Learn about Clojure's many data structures and how to effectively use them.


Clojure has a huge set of data structures that have some properties in common:

  • They are immutable, readable, and persistent, so they always preserve the previous version of themselves when they’re modified.

  • They allow value equality semantics in any comparison of equals, so we can use = to validate them.

  • They provide hash values, which are numeric values that uniquely identify data, in a good way.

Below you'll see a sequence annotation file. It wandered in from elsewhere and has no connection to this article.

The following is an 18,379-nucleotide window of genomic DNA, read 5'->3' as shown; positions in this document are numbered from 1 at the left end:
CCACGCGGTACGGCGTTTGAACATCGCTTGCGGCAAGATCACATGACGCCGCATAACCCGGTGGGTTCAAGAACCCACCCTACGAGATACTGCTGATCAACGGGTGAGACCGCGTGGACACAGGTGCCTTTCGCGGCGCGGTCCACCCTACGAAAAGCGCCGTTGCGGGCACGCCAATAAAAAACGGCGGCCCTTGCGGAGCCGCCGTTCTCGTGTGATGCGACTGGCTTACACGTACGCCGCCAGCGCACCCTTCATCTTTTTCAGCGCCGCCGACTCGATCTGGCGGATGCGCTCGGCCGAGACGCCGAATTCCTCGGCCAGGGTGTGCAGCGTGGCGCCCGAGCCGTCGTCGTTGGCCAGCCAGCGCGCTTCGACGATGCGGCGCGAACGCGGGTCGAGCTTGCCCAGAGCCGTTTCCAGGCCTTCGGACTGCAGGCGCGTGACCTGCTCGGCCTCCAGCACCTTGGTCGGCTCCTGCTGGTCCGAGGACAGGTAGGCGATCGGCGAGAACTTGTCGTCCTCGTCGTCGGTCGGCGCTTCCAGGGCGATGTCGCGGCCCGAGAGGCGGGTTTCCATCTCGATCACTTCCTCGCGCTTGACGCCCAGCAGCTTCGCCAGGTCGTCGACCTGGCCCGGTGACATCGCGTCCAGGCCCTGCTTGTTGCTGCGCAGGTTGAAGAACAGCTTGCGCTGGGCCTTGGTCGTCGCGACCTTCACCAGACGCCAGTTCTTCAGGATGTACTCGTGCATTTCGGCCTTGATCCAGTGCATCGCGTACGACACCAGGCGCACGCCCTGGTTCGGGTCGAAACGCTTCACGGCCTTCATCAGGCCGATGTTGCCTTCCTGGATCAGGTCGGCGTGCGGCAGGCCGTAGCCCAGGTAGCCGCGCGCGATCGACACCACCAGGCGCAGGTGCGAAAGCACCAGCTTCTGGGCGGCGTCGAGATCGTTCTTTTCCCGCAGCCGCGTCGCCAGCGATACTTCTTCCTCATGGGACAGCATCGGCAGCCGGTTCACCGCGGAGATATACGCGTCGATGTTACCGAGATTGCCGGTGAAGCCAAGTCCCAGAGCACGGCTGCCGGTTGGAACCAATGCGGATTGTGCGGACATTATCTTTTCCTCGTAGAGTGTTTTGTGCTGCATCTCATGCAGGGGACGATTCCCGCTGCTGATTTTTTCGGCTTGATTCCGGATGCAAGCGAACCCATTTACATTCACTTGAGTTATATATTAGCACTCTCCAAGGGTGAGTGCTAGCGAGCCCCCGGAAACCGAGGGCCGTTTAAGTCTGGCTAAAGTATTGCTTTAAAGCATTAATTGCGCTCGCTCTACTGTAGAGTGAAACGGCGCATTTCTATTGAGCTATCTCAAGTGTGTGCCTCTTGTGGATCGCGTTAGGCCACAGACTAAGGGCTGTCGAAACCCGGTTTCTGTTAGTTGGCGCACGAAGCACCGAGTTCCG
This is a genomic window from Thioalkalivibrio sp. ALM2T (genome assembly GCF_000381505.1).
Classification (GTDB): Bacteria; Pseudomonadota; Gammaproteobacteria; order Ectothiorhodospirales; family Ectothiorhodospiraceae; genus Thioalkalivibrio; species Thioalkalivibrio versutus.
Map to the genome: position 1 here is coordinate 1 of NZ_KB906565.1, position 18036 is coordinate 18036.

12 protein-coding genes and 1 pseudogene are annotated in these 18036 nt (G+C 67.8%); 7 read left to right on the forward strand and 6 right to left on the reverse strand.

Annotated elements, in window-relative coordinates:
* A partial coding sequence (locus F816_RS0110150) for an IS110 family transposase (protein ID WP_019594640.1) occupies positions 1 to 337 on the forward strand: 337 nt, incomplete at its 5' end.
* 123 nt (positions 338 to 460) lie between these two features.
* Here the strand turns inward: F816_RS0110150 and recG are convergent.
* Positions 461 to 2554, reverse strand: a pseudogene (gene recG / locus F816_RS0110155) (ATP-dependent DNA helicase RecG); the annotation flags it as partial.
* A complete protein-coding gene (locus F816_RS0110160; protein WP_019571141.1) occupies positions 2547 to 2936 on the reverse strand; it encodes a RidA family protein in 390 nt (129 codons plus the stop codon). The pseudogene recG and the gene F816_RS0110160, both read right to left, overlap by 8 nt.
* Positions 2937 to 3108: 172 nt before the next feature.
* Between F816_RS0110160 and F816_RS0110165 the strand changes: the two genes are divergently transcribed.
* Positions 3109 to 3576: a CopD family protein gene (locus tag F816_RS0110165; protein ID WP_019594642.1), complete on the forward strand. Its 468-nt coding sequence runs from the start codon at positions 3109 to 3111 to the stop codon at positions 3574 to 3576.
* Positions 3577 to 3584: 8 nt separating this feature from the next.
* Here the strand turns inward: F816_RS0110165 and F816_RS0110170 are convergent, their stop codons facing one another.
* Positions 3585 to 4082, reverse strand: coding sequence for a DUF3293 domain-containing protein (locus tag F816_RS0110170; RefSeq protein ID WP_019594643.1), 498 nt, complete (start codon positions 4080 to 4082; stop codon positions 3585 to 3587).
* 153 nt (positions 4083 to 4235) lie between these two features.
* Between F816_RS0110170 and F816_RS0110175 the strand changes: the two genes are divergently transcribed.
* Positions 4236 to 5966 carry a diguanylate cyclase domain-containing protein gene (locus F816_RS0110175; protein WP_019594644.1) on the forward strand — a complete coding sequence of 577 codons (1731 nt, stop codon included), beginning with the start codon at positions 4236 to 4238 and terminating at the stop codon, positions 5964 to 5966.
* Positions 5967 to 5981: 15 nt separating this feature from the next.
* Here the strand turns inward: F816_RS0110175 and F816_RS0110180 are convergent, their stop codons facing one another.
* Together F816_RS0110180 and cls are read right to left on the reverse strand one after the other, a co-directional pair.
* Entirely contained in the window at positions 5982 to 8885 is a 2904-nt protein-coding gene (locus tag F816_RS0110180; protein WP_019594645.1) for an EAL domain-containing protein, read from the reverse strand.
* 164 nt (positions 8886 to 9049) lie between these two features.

Furthermore, the abundance of data structures has an impact on the JVM due to its support for all types found in Java.

The nil value

In Clojure, nil is a possible value of any data type. It’s similar to null used in other programming languages, so it’s a representation of an empty value. Conditionals in Clojure are based around nil and false, similar to other languages; nil equates to falsity in logic. Moreover, by default, if a function in Clojure hasn’t received a return type, nil is always returned.

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